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I have a method and I want it to be scheduled for execution in later times. The scheduling time and method's arguments depend on user inputs.

I already have tried Timers, but I have a question.

How could It be possible to pass arguments to Java TimerTask run method ?

TimerTask timert = new TimerTask() 
{
     @Override
     public void run() 
     {
           //do something
     }
}   
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make the argument to a field, then you can get it in your run method –  Neifen Sep 22 '11 at 9:01

4 Answers 4

up vote 4 down vote accepted

You will need to extend the TimerTask and create a constructor and/or setter fields.. Then set the values you want before scheduling the timertask for execution.

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You can write you own class which extends from TimerTask class and you can override run method.

class MyTimerTask extends TimerTask  {
     String param;

     public MyTimerTask(String param) {
         this.param = param;
     }

     @Override
     public void run() {
         // You can do anything you want with param 
     }
}
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+1 for the detailed example, but please capitalize the word "String". –  Eli Acherkan Sep 22 '11 at 10:03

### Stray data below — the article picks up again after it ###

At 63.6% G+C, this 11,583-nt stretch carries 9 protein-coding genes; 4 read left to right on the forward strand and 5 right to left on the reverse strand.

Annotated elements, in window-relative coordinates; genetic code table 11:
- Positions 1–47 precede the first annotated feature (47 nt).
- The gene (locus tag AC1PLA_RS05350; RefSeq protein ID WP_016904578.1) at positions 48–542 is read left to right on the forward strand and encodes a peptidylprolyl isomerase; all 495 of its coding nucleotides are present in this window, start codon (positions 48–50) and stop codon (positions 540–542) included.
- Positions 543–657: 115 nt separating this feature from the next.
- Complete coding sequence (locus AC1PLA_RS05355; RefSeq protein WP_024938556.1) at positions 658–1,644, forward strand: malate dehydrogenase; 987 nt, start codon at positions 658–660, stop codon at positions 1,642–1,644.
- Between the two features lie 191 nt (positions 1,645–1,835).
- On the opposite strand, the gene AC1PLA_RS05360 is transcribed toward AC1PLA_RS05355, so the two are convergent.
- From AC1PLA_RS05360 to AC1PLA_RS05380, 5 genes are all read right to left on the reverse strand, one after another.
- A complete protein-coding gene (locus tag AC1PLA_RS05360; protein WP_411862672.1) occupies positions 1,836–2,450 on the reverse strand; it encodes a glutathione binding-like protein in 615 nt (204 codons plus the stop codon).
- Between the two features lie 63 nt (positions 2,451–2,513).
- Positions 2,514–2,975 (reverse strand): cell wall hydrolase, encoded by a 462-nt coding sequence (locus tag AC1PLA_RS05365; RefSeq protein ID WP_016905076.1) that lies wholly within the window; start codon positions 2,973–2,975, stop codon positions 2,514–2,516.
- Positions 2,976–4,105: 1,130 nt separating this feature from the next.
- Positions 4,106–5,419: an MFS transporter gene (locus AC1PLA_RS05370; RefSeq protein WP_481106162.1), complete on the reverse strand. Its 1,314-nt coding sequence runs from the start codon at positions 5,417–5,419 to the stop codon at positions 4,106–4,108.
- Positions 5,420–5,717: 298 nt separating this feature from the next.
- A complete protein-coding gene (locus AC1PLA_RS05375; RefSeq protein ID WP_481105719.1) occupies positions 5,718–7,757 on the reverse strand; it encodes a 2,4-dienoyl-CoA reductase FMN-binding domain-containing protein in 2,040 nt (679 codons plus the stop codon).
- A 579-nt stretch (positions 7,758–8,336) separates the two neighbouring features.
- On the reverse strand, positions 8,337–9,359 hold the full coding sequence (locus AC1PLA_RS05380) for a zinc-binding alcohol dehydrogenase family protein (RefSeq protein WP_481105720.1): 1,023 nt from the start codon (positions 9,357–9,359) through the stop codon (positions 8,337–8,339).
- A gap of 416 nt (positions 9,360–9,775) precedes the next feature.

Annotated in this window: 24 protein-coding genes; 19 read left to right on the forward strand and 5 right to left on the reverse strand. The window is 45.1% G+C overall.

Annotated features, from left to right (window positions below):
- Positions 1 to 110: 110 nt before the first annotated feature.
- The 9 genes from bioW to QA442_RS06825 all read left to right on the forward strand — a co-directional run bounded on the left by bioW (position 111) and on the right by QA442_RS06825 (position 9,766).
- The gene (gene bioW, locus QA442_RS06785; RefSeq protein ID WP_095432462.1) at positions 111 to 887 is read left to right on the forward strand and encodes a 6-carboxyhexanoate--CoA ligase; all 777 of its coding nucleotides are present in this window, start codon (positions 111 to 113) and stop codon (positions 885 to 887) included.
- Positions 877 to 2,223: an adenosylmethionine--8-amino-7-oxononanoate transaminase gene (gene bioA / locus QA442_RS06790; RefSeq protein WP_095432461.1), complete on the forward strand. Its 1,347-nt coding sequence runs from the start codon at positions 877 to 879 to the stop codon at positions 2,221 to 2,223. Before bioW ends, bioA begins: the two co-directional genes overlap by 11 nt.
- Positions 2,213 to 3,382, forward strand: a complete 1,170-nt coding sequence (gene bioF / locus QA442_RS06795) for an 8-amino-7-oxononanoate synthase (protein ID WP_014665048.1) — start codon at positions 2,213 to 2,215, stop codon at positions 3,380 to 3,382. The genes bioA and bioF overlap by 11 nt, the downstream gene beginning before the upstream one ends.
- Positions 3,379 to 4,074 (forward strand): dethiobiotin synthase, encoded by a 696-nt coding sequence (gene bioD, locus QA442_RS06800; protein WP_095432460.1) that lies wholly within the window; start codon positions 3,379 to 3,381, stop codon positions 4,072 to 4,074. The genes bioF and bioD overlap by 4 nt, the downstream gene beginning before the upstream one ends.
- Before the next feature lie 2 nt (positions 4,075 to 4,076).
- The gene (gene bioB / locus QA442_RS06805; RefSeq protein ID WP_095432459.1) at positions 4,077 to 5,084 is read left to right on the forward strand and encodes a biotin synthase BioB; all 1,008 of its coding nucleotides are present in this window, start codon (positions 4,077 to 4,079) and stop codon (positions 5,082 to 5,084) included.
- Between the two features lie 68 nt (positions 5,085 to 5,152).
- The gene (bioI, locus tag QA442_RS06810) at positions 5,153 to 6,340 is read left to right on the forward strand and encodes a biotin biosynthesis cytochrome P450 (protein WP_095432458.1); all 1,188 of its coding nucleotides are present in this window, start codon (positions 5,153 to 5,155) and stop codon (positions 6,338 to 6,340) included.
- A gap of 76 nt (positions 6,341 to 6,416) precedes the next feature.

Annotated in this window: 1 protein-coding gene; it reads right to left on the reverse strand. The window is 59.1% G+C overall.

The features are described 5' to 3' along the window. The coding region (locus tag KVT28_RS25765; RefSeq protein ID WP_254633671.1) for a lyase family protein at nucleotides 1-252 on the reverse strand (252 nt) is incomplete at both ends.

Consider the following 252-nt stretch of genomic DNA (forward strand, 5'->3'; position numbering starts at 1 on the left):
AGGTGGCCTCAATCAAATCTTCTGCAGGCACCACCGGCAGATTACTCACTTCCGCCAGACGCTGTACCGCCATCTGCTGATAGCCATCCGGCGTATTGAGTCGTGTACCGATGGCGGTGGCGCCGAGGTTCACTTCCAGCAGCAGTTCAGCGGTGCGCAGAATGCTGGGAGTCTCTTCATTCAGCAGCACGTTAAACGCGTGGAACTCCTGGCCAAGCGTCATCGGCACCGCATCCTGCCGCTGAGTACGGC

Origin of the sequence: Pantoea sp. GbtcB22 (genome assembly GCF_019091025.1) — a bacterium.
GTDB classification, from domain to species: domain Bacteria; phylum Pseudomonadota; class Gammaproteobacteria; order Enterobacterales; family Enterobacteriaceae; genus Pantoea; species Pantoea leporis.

The only way to do this is to create your own class that extends TimerTask and pass arguments to its constructor or call its setters. So, the task will "know" its arguments from the moment of its creation.

Moreover if it provides setters you can modify the task configuration even later, after the task has been already scheduled.

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It's not possible to change the signature of the run() method.

However, you may create a subclass of TimerTask and give it some kind of initialize-method. Then you can call the new method with the arguments you want, save them as fields in your subclass and then reference those initialized fields in the run()-method:

abstract class MyTimerTask extends TimerTask
{
  protected String myArg = null;
  public void init(String arg)
  {
    myArg = arg;
  }
}

...

MyTimerTask timert = new MyTimerTask() 
{
  @Override
  public void run() 
  {
       //do something
       System.out.println(myArg);
  }
} 

...

timert.init("Hello World!");
new Thread(timert).start();

Make sure to set the fields' visibilities to protected, because private fields are not visible to (anonymous) subclasses of MyTimerTask. And don't forget to check if your fields have been initialized in the run() method.

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